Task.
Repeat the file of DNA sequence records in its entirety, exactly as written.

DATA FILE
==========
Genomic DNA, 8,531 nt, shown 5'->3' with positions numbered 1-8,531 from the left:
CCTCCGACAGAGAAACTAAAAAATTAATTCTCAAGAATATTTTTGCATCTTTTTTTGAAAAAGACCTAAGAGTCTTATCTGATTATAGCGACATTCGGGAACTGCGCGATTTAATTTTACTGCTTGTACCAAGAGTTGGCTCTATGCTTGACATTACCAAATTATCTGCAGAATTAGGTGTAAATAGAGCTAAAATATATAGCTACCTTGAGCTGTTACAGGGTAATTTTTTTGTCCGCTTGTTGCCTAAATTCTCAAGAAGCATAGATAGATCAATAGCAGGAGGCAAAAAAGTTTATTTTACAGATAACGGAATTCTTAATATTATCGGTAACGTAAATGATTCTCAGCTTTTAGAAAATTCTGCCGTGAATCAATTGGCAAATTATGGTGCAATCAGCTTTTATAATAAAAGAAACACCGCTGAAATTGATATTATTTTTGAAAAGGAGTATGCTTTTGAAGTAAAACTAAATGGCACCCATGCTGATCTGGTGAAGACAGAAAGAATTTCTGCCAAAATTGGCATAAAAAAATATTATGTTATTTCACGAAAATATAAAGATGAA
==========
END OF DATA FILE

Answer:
Genomic DNA, 8,531 nt, shown 5'->3' with positions numbered 1-8,531 from the left:
CCTCCGACAGAGAAACTAAAAAATTAATTCTCAAGAATATTTTTGCATCTTTTTTTGAAAAAGACCTAAGAGTCTTATCTGATTATAGCGACATTCGGGAACTGCGCGATTTAATTTTACTGCTTGTACCAAGAGTTGGCTCTATGCTTGACATTACCAAATTATCTGCAGAATTAGGTGTAAATAGAGCTAAAATATATAGCTACCTTGAGCTGTTACAGGGTAATTTTTTTGTCCGCTTGTTGCCTAAATTCTCAAGAAGCATAGATAGATCAATAGCAGGAGGCAAAAAAGTTTATTTTACAGATAACGGAATTCTTAATATTATCGGTAACGTAAATGATTCTCAGCTTTTAGAAAATTCTGCCGTGAATCAATTGGCAAATTATGGTGCAATCAGCTTTTATAATAAAAGAAACACCGCTGAAATTGATATTATTTTTGAAAAGGAGTATGCTTTTGAAGTAAAACTAAATGGCACCCATGCTGATCTGGTGAAGACAGAAAGAATTTCTGCCAAAATTGGCATAAAAAAATATTATGTTATTTCACGAAAATATAAAGATGAA